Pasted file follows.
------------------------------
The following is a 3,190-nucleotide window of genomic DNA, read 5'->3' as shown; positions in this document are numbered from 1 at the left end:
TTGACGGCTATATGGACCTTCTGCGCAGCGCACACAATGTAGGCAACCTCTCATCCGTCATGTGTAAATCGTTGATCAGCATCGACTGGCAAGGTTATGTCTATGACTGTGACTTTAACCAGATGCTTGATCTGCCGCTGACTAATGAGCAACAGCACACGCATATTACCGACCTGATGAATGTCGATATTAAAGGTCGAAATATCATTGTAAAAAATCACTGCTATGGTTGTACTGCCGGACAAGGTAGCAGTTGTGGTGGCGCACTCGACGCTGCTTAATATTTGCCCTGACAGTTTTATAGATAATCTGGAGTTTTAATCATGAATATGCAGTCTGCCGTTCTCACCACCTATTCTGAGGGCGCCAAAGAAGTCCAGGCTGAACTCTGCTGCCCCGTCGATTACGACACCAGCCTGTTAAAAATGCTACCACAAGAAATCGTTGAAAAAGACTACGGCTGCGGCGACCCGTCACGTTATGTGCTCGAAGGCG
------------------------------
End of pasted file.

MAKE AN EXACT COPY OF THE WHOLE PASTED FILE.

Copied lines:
The following is a 3,190-nucleotide window of genomic DNA, read 5'->3' as shown; positions in this document are numbered from 1 at the left end:
TTGACGGCTATATGGACCTTCTGCGCAGCGCACACAATGTAGGCAACCTCTCATCCGTCATGTGTAAATCGTTGATCAGCATCGACTGGCAAGGTTATGTCTATGACTGTGACTTTAACCAGATGCTTGATCTGCCGCTGACTAATGAGCAACAGCACACGCATATTACCGACCTGATGAATGTCGATATTAAAGGTCGAAATATCATTGTAAAAAATCACTGCTATGGTTGTACTGCCGGACAAGGTAGCAGTTGTGGTGGCGCACTCGACGCTGCTTAATATTTGCCCTGACAGTTTTATAGATAATCTGGAGTTTTAATCATGAATATGCAGTCTGCCGTTCTCACCACCTATTCTGAGGGCGCCAAAGAAGTCCAGGCTGAACTCTGCTGCCCCGTCGATTACGACACCAGCCTGTTAAAAATGCTACCACAAGAAATCGTTGAAAAAGACTACGGCTGCGGCGACCCGTCACGTTATGTGCTCGAAGGCG